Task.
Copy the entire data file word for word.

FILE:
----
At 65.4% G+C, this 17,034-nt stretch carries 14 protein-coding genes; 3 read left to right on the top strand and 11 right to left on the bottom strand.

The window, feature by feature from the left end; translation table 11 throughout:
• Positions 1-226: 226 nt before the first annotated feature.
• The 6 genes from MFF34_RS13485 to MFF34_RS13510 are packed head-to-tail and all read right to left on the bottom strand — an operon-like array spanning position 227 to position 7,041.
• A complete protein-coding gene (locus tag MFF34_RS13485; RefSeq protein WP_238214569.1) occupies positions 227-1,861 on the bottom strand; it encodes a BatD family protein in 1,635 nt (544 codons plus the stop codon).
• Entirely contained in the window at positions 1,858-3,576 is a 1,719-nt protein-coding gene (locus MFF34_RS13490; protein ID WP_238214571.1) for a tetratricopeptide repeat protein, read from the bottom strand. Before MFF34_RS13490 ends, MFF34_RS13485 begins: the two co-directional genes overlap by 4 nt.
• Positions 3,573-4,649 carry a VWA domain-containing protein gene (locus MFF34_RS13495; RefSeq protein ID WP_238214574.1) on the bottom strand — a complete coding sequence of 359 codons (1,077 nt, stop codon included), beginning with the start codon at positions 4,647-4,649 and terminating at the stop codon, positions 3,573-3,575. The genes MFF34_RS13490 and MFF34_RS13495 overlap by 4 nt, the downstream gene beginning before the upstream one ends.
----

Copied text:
At 65.4% G+C, this 17,034-nt stretch carries 14 protein-coding genes; 3 read left to right on the top strand and 11 right to left on the bottom strand.

The window, feature by feature from the left end; translation table 11 throughout:
• Positions 1-226: 226 nt before the first annotated feature.
• The 6 genes from MFF34_RS13485 to MFF34_RS13510 are packed head-to-tail and all read right to left on the bottom strand — an operon-like array spanning position 227 to position 7,041.
• A complete protein-coding gene (locus tag MFF34_RS13485; RefSeq protein WP_238214569.1) occupies positions 227-1,861 on the bottom strand; it encodes a BatD family protein in 1,635 nt (544 codons plus the stop codon).
• Entirely contained in the window at positions 1,858-3,576 is a 1,719-nt protein-coding gene (locus MFF34_RS13490; protein ID WP_238214571.1) for a tetratricopeptide repeat protein, read from the bottom strand. Before MFF34_RS13490 ends, MFF34_RS13485 begins: the two co-directional genes overlap by 4 nt.
• Positions 3,573-4,649 carry a VWA domain-containing protein gene (locus MFF34_RS13495; RefSeq protein ID WP_238214574.1) on the bottom strand — a complete coding sequence of 359 codons (1,077 nt, stop codon included), beginning with the start codon at positions 4,647-4,649 and terminating at the stop codon, positions 3,573-3,575. The genes MFF34_RS13490 and MFF34_RS13495 overlap by 4 nt, the downstream gene beginning before the upstream one ends.